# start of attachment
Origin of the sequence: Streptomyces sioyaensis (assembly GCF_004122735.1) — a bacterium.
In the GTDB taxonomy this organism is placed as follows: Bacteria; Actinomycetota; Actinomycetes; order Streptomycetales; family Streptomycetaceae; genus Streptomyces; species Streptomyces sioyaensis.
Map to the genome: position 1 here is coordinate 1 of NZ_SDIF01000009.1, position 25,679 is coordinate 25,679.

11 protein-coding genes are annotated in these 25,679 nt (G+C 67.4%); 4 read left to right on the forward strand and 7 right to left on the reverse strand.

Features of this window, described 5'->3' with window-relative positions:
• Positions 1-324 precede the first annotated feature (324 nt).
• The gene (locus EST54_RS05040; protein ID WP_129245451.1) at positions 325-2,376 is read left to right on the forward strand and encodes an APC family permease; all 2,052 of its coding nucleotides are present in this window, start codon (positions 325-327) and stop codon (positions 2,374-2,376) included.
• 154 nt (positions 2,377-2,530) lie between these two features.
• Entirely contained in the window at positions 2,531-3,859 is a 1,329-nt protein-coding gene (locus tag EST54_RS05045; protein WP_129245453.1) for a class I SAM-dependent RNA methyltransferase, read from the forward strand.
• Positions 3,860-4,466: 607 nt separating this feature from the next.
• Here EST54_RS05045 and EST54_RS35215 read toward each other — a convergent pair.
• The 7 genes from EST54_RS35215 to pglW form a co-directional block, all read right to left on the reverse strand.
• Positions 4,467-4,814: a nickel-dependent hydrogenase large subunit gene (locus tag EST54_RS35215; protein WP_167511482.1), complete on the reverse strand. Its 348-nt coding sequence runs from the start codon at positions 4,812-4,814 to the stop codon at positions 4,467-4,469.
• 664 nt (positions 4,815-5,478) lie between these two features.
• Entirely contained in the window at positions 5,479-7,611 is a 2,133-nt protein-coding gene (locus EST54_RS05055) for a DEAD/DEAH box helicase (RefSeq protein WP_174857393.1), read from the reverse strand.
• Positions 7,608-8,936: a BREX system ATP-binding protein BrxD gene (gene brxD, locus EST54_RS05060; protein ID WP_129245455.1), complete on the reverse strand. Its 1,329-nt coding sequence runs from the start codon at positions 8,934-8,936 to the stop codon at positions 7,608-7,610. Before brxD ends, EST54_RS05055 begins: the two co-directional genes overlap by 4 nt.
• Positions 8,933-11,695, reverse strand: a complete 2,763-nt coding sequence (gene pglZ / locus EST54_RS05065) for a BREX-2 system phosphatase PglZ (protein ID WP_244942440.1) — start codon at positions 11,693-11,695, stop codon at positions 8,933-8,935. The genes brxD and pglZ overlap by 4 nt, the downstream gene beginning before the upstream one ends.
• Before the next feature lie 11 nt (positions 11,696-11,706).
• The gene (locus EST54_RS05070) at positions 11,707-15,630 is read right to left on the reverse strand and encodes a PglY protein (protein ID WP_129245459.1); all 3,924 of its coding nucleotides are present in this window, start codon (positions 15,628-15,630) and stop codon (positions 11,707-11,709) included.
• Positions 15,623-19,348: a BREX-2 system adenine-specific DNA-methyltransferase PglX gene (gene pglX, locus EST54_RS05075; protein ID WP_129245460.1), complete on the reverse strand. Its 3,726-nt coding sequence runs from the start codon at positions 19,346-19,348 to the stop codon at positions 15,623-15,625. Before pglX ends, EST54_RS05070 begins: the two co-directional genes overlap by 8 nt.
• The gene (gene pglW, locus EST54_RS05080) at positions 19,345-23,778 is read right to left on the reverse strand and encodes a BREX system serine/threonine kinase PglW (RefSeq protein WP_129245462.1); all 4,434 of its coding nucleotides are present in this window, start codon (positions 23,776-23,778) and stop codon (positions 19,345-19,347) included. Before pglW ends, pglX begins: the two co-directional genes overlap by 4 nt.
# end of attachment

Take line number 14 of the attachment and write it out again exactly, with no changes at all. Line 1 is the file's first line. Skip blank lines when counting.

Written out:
• 664 nt (positions 4,815-5,478) lie between these two features.